With Republicans now controlling the White House and Congress, it's possible that we could see the first significant comprehensive reform of our tax code since 1986. While it's still too early to tell precisely what a comprehensive tax reform plan might include, there are a number of proposals on the table that are focused on simplifying the code, broadening the tax base and eliminating loopholes.

President-elect Trump has said that his tax proposals are a starting point for negotiations, as part of the process to get comprehensive tax reform passed. As such, the final outcome may not exactly resemble what has been proposed so far. With that in mind, here are five significant tax code changes we might see in the coming Trump administration:


Closing the Carried Interest Loophole

Carried interest allows the managers of certain private equity funds to treat much of their earnings as long-term capital gains rather than ordinary income, reducing the amount of taxes they must pay by almost 50%. There is substantial bipartisan support for closing this loophole and treating carried interest as ordinary income.


Eliminating the Surtax on Net Investment Income

The Affordable Care Act (ACA) introduced a 3.8% surtax on net investment income for taxpayers with an adjusted gross income of $200,000 (single) or $250,000 (married filing jointly). With Republicans eager to repeal and replace the ACA, this surtax potentially could be eliminated.


Reducing Corporate Tax Rates

From a global perspective, the U.S. tax on corporate income is high (up to 35% in some cases). A Trump administration and Republican-controlled Congress likely will seek to reduce corporate taxes in an effort to make the U.S. more competitive with other nations.


Encouraging Repatriation of Corporate Assets

During the campaign, Donald Trump proposed a one-time, 10% tax rate "holiday" for corporate profits brought back to the U.S. from abroad. The hope is that the revenue generated would help pay for the tax cuts provided to individuals under his plan.


Transformation of Gift and Estate Taxes

There's a strong possibility that the current gift and estate taxes will be repealed. However, if that were to happen, there also is talk of eliminating the ability to “step up" the basis of investment assets at the time of death, which would result in either a carryover basis or the potential requirement to pay capital gains taxes at death.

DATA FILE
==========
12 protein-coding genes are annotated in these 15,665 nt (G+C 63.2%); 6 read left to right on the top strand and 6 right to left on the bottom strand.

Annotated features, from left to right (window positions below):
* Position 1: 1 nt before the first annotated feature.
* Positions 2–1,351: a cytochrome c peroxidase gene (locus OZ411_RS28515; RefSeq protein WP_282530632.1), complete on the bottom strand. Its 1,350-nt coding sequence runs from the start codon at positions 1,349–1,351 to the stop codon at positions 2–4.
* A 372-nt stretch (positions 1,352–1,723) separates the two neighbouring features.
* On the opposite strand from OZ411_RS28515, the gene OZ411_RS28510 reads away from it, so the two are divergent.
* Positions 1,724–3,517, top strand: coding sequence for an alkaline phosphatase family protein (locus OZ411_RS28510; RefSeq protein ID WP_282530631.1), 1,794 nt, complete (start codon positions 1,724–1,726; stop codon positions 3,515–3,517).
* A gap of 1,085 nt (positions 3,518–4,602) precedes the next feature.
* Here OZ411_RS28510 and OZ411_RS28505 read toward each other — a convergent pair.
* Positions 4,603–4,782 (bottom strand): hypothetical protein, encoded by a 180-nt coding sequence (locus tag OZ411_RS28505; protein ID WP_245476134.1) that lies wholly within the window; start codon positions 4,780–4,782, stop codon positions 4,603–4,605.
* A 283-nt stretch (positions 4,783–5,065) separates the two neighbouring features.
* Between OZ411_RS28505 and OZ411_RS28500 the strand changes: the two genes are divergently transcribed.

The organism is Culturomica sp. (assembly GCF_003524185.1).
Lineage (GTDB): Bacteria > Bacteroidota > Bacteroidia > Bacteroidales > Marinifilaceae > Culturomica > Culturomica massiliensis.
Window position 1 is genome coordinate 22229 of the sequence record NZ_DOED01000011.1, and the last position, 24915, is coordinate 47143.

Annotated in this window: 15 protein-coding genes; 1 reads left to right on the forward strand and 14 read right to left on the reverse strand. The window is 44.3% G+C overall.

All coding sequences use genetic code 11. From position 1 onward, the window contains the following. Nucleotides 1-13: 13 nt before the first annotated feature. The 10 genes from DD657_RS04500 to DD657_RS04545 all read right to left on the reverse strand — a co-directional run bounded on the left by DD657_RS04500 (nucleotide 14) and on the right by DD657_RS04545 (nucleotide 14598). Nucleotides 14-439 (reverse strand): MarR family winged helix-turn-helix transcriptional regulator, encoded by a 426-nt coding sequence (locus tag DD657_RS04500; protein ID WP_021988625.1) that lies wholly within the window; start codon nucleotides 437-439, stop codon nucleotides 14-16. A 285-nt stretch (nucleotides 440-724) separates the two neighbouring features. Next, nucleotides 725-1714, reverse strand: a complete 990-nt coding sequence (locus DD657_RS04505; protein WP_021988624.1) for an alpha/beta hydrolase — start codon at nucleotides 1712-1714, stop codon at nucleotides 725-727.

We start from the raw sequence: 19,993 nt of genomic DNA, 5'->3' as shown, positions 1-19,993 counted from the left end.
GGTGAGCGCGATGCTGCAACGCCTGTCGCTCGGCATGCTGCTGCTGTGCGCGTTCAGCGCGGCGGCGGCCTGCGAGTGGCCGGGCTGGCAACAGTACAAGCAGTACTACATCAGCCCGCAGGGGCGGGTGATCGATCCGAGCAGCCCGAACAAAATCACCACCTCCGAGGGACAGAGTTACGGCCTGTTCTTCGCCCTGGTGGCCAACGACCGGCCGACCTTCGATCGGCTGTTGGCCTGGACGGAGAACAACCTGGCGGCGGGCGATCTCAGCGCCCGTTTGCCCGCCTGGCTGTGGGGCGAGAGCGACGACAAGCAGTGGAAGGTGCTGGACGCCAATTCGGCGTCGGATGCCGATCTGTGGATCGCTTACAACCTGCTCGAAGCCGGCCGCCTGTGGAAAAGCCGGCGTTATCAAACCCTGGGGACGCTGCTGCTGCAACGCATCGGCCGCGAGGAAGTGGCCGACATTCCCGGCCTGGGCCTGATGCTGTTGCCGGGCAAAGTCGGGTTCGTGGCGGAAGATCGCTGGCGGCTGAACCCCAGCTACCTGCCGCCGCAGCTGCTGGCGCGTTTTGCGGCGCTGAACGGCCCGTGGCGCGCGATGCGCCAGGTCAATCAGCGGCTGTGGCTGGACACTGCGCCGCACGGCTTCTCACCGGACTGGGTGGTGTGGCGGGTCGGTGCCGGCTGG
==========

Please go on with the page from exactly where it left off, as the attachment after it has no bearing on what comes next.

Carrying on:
Be prepared for potential tax code changes
Invest in a tax-efficient manner

It is important to work with a wealth manager focusing on tax-efficient investing, not simply tax efficient investments. Don't just seek to maximize returns, seek to maximize after-tax returns. Harvest tax losses throughout the year and consider whether certain investments (like tax-exempt municipal bonds) still make sense in a potential lower-tax environment.

Stay the course on estate planning

Even if the estate tax is eliminated, strategies such as grantor-related annuity trusts (GRATs), irrevocable life insurance trusts (ILITs) and intentionally defective grantor trusts (IDGTs) are still valuable tools to help ensure the smooth, tax-efficient transfer of your wealth to future generations.

Be mindful of asset location, not just allocation

While allocation is important, where you hold your investments also can play a big part in optimizing your overall, after-tax return. Place tax-efficient assets in taxable accounts and make sure tax-inefficient assets are in tax-deferred accounts.

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    This material is provided for illustrative/educational purposes only. This material is not intended to constitute legal, tax, investment or financial advice. Effort has been made to ensure that the material presented herein is accurate at the time of publication. However, this material is not intended to be a full and exhaustive explanation of the law in any area or of all of the tax, investment or financial options available. The information discussed herein may not be applicable to or appropriate for every investor and should be used only after consultation with professionals who have reviewed your specific situation.BNY Mellon Wealth Management conducts business through various operating subsidiaries of The Bank of New York Mellon Corporation.©2016 The Bank of New York Mellon Corporation. All rights reserved.